Among the standouts in the rest of the volume is an essay by Friedrich-Wilhelm Marquardt, who a generation ago drew the attention of Barth scholars to the fact that Barth’s radical politics were not a fancy of youth but a touchstone of the way he read the gospel throughout his life. It is Marquardt’s thesis that Barth was a socialist and that this fact bore theological consequences. Barth indeed turned to theology in order to find “the organic connection between the Bible and the newspaper, the new world and the collapsing bourgeois order” (24). Thus, Marquardt avers, Barth’s movement is decisively from praxis to theoria, and not the other way around. So too the concept “God” must be grasped in relation to social realities, such as class structure, and cannot be grasped without it (41). Though this thesis rightly finds no shortage of critics, it remains a substratum with which Barth’s readers continue to reckon.

In the first edition of the book Hunsinger provided an exceedingly useful short chronology of Barth’s journey from liberal theology to a “radical” theology, then on to dialectical theology, and finally a recovery of certain radical impulses within that (now christologically-oriented) context. The editor’s new additions to the book are perhaps more tenuous in their respective connection to the main theme. Written in different decades since 1976, these essays are more ad hoc, “for further reading,” approaching the character of appendices rather than additions in kind to the original volume.

Thus, for example, “Karl Barth and Human Rights” briefly probes the issue of torture (among other moral matters) from the vantage point of Reformation theology, but attends only briefly to Barth. “Karl Barth and Liberation Theology” engages with Gustavo Gutiérrez but appears to have been written in the 1980s and thus might appear dated to those working in this field today. And the insightful engagement with René Girard and Barth with regard to nonviolence is wonderfully instructive, but its connections to (or implications for) the socialist question are left unexplained. Perhaps the volume would be better served by a new essay written intentionally for it, reflecting upon the 1976 debate (as Hunsinger does in a new preface) from the vantage point of the second decade of the 21st century. The growing cultural currency of certain kinds of socialist politics in America today would make this still more welcome in 2018.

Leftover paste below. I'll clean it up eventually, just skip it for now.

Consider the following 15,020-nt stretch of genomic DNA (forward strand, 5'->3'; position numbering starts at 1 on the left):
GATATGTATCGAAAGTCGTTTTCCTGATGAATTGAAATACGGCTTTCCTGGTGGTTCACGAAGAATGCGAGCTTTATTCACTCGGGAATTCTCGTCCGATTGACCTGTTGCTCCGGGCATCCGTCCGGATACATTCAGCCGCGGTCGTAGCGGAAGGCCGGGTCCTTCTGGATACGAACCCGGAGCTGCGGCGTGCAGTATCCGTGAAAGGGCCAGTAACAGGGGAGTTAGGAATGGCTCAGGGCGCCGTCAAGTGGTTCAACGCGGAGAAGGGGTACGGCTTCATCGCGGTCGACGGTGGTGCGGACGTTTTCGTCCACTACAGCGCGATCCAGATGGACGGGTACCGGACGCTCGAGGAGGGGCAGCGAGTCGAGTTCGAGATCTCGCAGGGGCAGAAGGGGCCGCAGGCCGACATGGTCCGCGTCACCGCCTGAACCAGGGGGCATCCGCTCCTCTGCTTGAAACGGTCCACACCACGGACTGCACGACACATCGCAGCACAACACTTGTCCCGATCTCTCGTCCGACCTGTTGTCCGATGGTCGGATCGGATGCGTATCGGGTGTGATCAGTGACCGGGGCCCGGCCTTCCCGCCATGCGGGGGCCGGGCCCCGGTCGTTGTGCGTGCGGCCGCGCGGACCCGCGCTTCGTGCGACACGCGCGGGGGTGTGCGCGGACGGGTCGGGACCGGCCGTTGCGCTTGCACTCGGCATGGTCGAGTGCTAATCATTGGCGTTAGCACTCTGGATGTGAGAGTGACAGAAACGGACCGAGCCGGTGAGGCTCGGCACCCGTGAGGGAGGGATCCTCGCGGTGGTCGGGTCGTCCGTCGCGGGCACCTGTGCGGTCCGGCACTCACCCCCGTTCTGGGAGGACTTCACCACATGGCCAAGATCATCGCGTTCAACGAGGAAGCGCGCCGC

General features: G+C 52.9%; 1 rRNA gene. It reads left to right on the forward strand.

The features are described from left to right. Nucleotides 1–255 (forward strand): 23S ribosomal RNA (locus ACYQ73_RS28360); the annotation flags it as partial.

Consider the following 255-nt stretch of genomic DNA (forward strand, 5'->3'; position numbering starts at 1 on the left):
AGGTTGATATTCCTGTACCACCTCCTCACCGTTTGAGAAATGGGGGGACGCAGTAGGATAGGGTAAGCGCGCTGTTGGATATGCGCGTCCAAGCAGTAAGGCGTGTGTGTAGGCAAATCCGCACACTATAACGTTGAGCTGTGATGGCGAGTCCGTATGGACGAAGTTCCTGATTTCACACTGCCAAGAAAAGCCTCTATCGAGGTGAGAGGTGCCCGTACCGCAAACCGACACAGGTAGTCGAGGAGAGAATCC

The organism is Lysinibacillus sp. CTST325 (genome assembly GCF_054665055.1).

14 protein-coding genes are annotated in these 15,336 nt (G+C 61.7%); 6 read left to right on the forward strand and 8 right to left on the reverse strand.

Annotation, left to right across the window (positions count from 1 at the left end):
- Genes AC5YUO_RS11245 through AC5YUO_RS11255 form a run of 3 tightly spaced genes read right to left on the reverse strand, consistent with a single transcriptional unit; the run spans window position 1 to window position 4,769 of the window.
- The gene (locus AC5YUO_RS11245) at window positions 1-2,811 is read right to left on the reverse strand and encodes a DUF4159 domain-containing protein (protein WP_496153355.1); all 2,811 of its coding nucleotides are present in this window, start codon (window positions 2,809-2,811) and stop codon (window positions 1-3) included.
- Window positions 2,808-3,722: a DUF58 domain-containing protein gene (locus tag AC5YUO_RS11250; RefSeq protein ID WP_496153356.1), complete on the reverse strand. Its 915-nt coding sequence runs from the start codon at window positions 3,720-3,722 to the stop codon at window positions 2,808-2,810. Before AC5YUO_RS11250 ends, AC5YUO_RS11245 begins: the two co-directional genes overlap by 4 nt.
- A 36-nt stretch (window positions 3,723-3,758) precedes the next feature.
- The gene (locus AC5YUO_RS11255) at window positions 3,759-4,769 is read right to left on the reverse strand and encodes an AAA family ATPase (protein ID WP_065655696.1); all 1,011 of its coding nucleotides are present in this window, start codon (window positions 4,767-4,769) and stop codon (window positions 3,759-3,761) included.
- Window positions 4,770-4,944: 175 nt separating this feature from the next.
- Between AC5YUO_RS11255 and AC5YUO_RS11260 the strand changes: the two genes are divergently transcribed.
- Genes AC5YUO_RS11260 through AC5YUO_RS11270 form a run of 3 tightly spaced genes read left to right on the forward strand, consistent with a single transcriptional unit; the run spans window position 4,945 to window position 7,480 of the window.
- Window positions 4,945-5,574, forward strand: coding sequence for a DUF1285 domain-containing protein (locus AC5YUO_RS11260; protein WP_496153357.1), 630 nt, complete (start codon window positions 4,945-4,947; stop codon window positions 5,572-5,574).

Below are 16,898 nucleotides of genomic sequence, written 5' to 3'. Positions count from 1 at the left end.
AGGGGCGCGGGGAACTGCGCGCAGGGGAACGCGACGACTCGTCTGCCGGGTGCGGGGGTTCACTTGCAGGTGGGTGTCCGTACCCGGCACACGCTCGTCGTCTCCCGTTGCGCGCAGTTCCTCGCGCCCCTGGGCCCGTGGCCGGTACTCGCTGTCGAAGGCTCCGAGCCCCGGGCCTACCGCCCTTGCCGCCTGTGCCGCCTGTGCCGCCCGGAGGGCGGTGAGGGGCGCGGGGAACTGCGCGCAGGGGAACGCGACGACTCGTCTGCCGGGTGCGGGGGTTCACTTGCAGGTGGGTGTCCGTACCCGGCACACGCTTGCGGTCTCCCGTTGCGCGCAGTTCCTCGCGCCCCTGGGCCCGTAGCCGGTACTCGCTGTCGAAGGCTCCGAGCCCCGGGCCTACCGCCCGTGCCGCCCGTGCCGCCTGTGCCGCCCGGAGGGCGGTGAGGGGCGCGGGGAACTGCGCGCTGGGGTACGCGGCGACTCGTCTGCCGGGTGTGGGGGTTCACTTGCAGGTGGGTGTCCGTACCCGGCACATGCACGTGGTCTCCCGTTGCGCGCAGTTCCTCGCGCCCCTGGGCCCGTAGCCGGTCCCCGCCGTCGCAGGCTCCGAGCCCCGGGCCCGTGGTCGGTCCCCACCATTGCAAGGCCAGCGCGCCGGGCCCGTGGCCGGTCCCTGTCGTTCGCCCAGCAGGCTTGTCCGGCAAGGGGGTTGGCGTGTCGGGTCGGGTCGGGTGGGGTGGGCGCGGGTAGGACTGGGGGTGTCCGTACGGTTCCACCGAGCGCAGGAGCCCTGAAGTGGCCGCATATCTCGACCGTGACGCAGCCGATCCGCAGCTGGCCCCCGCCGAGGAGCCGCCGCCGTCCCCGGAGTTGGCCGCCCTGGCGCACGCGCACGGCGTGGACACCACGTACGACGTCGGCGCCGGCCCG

Although Barth regarded the gospel of Jesus Christ as having an inherently political message, he also remained ever cautious not to permit theology to be reduced to mere politics. One is no replacement for the other; rather, theology and politics are related as theory is related to praxis (x). Politics (or political action) is the consequence of Christian ethics; yet theology must remain theology, lest it lose its voice. This conviction will never lose its relevance. Where the social and economic winds change and the perceived threats to civilization go by different names, the Christian community does not depart from its responsibility to prophesy against injustice and to take the cause of victims as its own cause.

About the Reviewer(s): 

Darren O. Sumner is Affiliate Assistant Professor of Theology at Fuller Theological Seminary, Northwest.

Date of Review: 
September 10, 2018
About the Author(s)/Editor(s)/Translator(s): 

George Hunsinger is Hazel Thompson McCord professor of systematic theology at Princeton Theological Seminary. He was director of the seminary’s Center for Karl Barth Studies, 1997–2001. His books include How to Read Karl Barth (1991); Disruptive Grace: Studies in the Theology of Karl Barth (2001); For the Sake of the World: Karl Barth and the Future of Ecclesial Theology (2004); Evangelical, Catholic, and Reformed: Doctrinal Essays on Barth and Related Themes (2015); and Reading Barth with Charity: A Hermeneutical Proposal (2015). He is also editor of Thy Word Is Truth: Barth on Scripture (2012), as well as the forthcoming Blackwell Companion to Karl Barth (2 vols.).